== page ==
FEASTERVILLE, Pa. (AP) — A high school English teacher in suburban Philadelphia who was suspended for a profanity-laced blog in which she called her young charges “disengaged, lazy whiners” is driving a debate by daring to ask: Why are today’s students unmotivated — and what’s wrong with calling them out?
As she fights to keep her job at Central Bucks East High School, 30-year-old Natalie Munroe says she had no interest in becoming any sort of educational icon. The blog has been taken down, but its contents can still be found easily online.
Her comments and her suspension by the middle-class school district have clearly touched a nerve, with scores of online commenters applauding her for taking a tough love approach or excoriating her for verbal abuse. Media attention has rained down, and backers have started a Facebook group.
“My students are out of control,” Munroe, who has taught 10th, 11th and 12th grades, wrote in one post. “They are rude, disengaged, lazy whiners. They curse, discuss drugs, talk back, argue for grades, complain about everything, fancy themselves entitled to whatever they desire, and are just generally annoying.”
And in another post, Munroe — who is more than eight months pregnant — quotes from the musical “Bye Bye Birdie”: “Kids! They are disobedient, disrespectful oafs. Noisy, crazy, sloppy, lazy LOAFERS.”
She also listed some comments she wished she could post on student evaluations, including: “I hear the trash company is hiring”; “I called out sick a couple of days just to avoid your son”; and “Just as bad as his sibling. Don’t you know how to raise kids?”
Munroe did not use her full name or identify her students or school in the blog, which she started in August 2009 for friends and family. Last week, she said, students brought it to the attention of the school, which suspended her with pay.
“They get angry when you ask them to think or be creative,” Munroe said of her students in an interview with The Associated Press on Tuesday. “The students are not being held accountable.”
Munroe pointed out that she also said positive things, but she acknowledges that she did write some things out of frustration — and of a feeling that many kids today are being given a free pass at school and at home.
“Parents are more trying to be their kids’ friends and less trying to be their parent,” Munroe said, also noting students’ lack of patience. “They want everything right now. They want it yesterday.”
One of Munroe’s former students, who now attends McDaniel College in Westminster, Md., said he was torn by his former teacher’s comments. Jeff Shoolbraid said that he thought much of what Munroe said was true and that she had a right to voice her opinion, but felt her comments were out of line for a teacher.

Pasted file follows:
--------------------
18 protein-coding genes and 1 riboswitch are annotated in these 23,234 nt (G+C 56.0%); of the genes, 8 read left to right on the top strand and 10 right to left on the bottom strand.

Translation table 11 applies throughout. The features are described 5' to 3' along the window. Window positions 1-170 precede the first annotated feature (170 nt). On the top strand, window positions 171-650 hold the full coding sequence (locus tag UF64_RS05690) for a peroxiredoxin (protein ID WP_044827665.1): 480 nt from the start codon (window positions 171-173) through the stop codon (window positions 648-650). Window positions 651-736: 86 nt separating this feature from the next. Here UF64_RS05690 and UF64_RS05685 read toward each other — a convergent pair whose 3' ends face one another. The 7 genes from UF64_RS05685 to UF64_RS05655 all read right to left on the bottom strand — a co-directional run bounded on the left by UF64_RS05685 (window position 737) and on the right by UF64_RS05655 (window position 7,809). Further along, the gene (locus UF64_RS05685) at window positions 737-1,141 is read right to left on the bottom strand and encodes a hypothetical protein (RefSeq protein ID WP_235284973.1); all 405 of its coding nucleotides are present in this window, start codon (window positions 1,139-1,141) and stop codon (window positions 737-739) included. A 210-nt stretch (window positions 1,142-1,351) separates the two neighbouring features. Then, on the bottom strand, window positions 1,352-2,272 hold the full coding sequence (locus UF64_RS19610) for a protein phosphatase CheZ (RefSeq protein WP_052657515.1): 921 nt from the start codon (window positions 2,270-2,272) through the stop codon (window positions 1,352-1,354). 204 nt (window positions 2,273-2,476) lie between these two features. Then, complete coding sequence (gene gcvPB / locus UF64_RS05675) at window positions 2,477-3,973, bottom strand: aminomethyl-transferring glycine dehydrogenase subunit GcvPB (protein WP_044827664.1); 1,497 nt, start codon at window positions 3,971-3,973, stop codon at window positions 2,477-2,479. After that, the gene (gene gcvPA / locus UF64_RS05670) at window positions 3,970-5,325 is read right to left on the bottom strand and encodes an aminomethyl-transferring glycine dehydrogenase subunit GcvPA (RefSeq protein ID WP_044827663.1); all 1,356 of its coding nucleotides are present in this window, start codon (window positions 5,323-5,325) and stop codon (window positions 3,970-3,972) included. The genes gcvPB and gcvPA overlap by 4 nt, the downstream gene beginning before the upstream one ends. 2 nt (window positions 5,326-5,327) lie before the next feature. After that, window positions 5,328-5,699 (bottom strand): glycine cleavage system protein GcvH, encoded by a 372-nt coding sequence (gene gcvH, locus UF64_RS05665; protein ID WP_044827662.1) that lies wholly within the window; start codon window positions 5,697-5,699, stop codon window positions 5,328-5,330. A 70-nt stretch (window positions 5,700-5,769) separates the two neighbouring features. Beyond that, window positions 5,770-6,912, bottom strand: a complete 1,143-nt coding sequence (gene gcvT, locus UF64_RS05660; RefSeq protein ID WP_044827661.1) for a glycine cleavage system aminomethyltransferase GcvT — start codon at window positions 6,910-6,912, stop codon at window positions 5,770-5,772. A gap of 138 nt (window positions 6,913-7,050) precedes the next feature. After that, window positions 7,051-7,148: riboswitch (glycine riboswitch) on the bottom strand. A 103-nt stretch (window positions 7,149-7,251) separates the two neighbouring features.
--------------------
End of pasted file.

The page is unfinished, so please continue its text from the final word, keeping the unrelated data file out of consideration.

“Whatever influenced her to say what she did is evidence as to why she simply should not teach,” Shoolbraid wrote in an e-mail to the AP. “I just thought it was completely inappropriate.”
He continued: “As far as motivated high school students, she’s completely correct. High school kids don’t want to do anything. … It’s a teacher’s job, however, to give students the motivation to learn.”
A spokesman for the Pennsylvania State Education Association declined to comment Tuesday because he said the group may represent Munroe. Messages left for the Central Bucks School District superintendent were not returned.
Sandi Jacobs, vice president of the National Council on Teacher Quality, said school districts are navigating uncharted territory when it comes to teachers’ online behavior. Often, districts want teachers to have more contact with students and their families, yet give little guidance on how teachers should behave online even as students are more plugged in than they’ve ever been.
“This is really murky stuff,” she said. “When you have a teacher using their blog to berate their students, maybe that’s a little less murky. But the larger issue is, I think, districts are totally unprepared to deal with this.”
Munroe has hired an attorney, who said that she had the right to post her thoughts on the blog and that it’s a free speech issue. The attorney, Steven Rovner, said the district has led Munroe to believe that she will eventually lose her job.
“She could have been any person, any teacher in America writing about their lives,” he said, pointing out that Munroe blogged about 85 times and that only about 15 to 20 of the posts involved her being a teacher. “It’s honest and raw and a little edgy depending on your taste. … She has a deep frustration for the educational system in America.”
Rovner said that he would consider legal action if indeed Munroe loses her job.
“She did it as carefully as she could,” he said about her blog. “It’s so general that it applies to the problems in school districts and schools across the country.”
Associated Press writer Dorie Turner in Atlanta contributed to this report.